As it turns out, rain does NOT mean spring has come. At least, it doesn’t when it’s still 40°F outside. It does, however, make for a more interesting walk. I began my walk with a specific destination in mind: a recreational-type area which supposedly used to contain playground equipment. The catch was that I really didn’t know where it was; all I knew was that it somewhere along my street. As one might surmise, I spent most of my time walking in search of the place. Perhaps halfway down the street, I found a place which might have been the one. I couldn’t be sure it was the right place, however, and I didn’t want to be accused of trespassing, so I didn’t explore it very much. Besides that, I had little actual experience with what one might call “nature.” I did, however, have to walk through several rather deep puddles.
As the most conspicuous feature of the sidewalk (save a somewhat timid squirrel), the puddles got me thinking. At first, the thoughts weren’t terribly deep: Wow, this is a pretty deep puddle. It’s a good thing I wore boots … Oh, look, my boots are wet. These and other profound insights ran through my head for around a minute. Then, out of nowhere, I thought about how the puddles revealed the imperfections of the sidewalk: how uneven must it be to trap this much water! Indeed, during the uphill stretches, the rapid flow of water down the path (as well as my lack of exercise) revealed tellingly just how steep the sidewalk was. I began thinking about another property of water: it heals things. It was interesting to see that something so healing could so mercilessly reveal the imperfections of the ground.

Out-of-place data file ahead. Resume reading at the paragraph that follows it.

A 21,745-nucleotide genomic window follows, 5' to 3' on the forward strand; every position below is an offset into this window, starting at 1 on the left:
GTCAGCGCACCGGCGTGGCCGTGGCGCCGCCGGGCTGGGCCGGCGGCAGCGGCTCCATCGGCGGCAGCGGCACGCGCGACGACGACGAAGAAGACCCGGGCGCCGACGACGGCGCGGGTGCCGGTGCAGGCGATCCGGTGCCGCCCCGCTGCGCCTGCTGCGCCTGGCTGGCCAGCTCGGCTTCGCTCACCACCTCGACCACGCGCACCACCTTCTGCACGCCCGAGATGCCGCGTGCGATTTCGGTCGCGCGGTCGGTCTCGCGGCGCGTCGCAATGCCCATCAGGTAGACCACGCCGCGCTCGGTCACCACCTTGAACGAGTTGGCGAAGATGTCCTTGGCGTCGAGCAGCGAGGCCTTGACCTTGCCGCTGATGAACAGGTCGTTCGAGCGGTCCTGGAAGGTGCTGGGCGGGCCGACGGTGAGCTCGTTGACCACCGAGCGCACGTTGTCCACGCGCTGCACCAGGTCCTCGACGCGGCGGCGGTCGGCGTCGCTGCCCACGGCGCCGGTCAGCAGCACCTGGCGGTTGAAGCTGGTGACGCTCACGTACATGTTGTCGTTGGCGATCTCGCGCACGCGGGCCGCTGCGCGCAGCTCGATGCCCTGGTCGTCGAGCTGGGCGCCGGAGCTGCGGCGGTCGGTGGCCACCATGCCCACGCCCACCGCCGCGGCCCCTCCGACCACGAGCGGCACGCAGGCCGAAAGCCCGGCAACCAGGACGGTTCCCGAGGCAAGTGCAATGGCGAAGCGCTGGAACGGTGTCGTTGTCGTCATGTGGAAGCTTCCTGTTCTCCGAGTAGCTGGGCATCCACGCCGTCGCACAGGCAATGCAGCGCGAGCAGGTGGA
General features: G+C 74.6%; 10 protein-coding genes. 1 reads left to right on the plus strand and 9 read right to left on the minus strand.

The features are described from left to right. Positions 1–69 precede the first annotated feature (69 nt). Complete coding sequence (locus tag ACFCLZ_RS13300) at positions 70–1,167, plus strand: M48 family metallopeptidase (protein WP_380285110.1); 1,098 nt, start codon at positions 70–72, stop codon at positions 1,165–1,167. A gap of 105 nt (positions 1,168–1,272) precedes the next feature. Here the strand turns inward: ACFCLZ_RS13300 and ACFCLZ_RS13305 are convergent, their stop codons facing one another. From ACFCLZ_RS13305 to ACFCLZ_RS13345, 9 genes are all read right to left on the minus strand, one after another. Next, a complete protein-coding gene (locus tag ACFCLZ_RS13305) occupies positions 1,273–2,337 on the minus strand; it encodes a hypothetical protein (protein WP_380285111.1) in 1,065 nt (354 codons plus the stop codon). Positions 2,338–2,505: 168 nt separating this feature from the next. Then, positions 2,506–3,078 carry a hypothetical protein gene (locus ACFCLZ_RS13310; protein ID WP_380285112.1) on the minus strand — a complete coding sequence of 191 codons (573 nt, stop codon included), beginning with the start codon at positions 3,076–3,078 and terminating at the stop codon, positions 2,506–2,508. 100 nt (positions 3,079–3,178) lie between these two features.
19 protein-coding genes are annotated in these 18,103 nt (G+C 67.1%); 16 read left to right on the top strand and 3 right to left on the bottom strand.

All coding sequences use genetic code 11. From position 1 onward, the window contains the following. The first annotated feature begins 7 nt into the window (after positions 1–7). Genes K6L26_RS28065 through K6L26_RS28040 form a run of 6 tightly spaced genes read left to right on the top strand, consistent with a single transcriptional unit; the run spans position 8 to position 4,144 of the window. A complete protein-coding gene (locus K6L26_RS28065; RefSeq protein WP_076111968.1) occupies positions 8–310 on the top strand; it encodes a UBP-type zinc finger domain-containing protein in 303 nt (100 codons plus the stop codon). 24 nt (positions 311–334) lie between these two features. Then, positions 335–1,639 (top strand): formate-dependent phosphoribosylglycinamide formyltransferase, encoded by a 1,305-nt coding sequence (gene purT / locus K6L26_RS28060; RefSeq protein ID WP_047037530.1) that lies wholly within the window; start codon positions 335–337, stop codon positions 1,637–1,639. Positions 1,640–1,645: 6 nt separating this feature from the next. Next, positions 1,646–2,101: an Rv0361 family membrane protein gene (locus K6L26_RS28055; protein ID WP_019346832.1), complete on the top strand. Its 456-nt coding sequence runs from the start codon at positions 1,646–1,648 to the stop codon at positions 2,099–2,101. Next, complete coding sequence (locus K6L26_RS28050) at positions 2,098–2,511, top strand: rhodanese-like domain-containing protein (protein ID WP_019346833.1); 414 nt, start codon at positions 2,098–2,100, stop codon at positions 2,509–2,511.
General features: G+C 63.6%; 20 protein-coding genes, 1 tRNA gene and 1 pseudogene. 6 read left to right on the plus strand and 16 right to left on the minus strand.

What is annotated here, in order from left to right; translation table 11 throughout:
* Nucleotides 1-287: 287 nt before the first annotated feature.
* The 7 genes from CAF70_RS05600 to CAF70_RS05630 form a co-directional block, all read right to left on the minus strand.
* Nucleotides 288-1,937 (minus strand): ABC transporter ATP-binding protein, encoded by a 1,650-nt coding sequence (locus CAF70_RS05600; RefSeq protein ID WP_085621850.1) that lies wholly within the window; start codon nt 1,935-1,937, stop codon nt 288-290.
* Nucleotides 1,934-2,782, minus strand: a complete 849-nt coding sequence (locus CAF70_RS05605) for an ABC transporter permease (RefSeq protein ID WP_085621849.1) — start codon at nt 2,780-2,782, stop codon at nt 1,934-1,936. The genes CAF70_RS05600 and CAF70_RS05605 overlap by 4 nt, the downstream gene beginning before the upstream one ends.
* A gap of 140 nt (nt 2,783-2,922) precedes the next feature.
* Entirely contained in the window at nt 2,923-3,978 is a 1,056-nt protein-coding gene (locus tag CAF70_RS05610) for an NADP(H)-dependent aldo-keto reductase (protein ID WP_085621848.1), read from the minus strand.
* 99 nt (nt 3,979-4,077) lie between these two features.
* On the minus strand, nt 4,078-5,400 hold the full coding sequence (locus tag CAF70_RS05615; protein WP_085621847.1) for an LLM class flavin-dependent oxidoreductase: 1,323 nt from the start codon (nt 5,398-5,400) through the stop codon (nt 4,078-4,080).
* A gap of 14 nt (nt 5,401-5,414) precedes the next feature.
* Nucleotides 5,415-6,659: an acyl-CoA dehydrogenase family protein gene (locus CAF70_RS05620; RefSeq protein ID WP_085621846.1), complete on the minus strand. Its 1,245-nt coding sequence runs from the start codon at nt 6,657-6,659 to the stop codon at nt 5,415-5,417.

I think a lot of things in life are like water. Part of the healing process is recognizing that there are imperfections to be healed: “The first step to recovery is admitting you have a problem.” No one will fix the sidewalk until it becomes clear that it’s uneven. Someone with a drinking habit cannot make a concerted effort to stop drinking unless he realizes that his drinking is having a negative effect on himself and on the people around him. Ironically, fire provides a similar analogy. For example, one has the Biblical analogy of the refiner’s fire. In order for the “gold” (soul) to be purified, it has to be put through “fire” (trials and tribulations). A more cynical person might say that avoiding Hell in the future requires embracing hell in the present. Healing can hurt. Life requires us to endure unpleasant situations, but sometimes these situations are necessary to take us through, improved, to the other side.